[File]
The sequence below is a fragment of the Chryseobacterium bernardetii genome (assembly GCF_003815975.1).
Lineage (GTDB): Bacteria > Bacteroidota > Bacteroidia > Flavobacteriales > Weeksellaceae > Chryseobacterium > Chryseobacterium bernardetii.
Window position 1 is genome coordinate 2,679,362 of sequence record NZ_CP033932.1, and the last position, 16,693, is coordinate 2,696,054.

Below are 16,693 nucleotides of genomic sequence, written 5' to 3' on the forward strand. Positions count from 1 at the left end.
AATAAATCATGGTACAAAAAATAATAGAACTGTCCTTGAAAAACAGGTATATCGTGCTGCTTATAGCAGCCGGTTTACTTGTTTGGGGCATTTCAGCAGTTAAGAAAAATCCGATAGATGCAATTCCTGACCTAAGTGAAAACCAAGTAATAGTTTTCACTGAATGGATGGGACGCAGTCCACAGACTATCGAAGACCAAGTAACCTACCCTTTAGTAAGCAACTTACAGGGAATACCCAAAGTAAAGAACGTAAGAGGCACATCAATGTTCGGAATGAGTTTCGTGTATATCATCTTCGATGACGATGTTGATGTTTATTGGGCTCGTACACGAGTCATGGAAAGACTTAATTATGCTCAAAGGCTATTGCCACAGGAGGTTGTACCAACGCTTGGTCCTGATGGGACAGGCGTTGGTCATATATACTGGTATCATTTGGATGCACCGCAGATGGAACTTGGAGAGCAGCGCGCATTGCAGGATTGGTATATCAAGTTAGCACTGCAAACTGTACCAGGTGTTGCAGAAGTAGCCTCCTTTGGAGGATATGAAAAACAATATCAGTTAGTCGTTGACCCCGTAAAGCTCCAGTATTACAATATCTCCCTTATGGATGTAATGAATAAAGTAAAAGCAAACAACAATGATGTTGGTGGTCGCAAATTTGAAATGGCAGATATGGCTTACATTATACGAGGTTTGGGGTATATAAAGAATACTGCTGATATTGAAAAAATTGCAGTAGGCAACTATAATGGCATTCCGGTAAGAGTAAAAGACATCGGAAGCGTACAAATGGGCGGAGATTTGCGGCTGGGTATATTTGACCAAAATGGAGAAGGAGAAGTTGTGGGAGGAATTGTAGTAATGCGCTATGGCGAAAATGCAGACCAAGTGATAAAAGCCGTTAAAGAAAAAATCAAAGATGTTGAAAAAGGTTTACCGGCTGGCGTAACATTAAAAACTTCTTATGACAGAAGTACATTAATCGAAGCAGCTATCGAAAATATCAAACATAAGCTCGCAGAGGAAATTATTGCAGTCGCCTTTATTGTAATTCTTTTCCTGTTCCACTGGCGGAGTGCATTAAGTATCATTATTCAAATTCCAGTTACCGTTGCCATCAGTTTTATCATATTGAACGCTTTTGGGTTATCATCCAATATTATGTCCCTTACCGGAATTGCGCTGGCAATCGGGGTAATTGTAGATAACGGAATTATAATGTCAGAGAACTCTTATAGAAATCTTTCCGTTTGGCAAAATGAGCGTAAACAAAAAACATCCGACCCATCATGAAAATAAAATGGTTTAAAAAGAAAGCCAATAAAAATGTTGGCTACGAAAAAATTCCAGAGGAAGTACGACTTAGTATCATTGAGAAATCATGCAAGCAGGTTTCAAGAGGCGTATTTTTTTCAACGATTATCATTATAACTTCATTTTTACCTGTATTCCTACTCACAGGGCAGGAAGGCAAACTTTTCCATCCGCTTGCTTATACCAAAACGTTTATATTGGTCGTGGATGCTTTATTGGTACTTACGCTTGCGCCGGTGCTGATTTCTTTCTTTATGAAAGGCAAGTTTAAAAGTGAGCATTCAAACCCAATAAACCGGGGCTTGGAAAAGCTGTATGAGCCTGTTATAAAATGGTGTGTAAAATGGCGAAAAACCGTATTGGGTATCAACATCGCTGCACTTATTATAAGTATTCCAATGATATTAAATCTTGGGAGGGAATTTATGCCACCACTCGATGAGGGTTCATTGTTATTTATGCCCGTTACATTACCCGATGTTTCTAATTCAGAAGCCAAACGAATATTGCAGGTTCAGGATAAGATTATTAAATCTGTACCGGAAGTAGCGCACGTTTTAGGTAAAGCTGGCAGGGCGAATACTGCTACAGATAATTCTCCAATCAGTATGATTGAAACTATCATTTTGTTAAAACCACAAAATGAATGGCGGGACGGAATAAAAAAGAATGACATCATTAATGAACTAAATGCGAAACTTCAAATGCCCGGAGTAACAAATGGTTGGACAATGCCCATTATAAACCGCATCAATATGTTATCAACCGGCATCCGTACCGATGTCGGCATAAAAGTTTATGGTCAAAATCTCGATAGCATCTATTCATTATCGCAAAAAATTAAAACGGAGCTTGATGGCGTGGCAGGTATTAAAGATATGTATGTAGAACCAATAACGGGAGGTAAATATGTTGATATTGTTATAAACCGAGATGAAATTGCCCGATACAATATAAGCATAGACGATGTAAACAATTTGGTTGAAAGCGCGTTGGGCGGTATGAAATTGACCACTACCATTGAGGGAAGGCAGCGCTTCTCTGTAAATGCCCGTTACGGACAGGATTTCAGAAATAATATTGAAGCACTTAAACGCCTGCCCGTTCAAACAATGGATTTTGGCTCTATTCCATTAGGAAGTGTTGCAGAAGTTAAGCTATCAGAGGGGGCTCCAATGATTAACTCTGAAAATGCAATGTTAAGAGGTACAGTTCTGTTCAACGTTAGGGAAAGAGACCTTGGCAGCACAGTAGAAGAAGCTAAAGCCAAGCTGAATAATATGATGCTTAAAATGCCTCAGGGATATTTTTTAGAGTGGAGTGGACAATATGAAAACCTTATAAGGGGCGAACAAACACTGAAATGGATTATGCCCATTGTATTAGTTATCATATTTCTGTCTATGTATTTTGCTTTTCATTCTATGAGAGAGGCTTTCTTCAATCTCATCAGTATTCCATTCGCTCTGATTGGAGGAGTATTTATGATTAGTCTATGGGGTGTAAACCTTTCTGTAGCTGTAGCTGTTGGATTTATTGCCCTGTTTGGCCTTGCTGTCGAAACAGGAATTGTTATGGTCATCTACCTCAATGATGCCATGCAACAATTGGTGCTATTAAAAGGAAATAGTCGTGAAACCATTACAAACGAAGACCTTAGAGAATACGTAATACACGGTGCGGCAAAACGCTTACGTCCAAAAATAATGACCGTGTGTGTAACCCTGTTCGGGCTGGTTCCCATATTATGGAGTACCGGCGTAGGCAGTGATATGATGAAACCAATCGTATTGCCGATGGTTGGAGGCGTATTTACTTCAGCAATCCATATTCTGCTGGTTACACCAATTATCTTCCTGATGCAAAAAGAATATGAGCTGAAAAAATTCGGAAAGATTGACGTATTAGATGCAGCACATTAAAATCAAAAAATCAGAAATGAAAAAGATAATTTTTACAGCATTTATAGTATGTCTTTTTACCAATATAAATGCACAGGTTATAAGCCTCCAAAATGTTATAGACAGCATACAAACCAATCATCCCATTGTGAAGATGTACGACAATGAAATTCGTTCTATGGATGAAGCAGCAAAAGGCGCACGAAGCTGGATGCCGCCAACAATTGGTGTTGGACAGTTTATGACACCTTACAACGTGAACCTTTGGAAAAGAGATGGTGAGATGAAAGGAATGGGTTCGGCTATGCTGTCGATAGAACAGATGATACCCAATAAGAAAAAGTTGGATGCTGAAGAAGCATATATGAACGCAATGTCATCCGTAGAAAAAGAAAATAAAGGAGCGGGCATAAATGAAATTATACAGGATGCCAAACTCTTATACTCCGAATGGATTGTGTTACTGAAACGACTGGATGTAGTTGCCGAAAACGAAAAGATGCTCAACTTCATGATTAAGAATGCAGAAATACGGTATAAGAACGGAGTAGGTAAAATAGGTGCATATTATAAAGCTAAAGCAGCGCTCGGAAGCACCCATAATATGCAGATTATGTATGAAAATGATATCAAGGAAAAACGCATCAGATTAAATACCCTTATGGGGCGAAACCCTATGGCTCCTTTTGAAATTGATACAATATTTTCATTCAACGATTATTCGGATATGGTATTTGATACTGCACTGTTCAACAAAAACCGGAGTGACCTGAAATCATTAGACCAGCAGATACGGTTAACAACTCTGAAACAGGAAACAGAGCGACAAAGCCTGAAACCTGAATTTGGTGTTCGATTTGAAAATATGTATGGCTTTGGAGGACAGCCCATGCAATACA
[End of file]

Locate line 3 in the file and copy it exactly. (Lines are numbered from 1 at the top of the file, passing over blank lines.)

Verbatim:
Window position 1 is genome coordinate 2,679,362 of sequence record NZ_CP033932.1, and the last position, 16,693, is coordinate 2,696,054.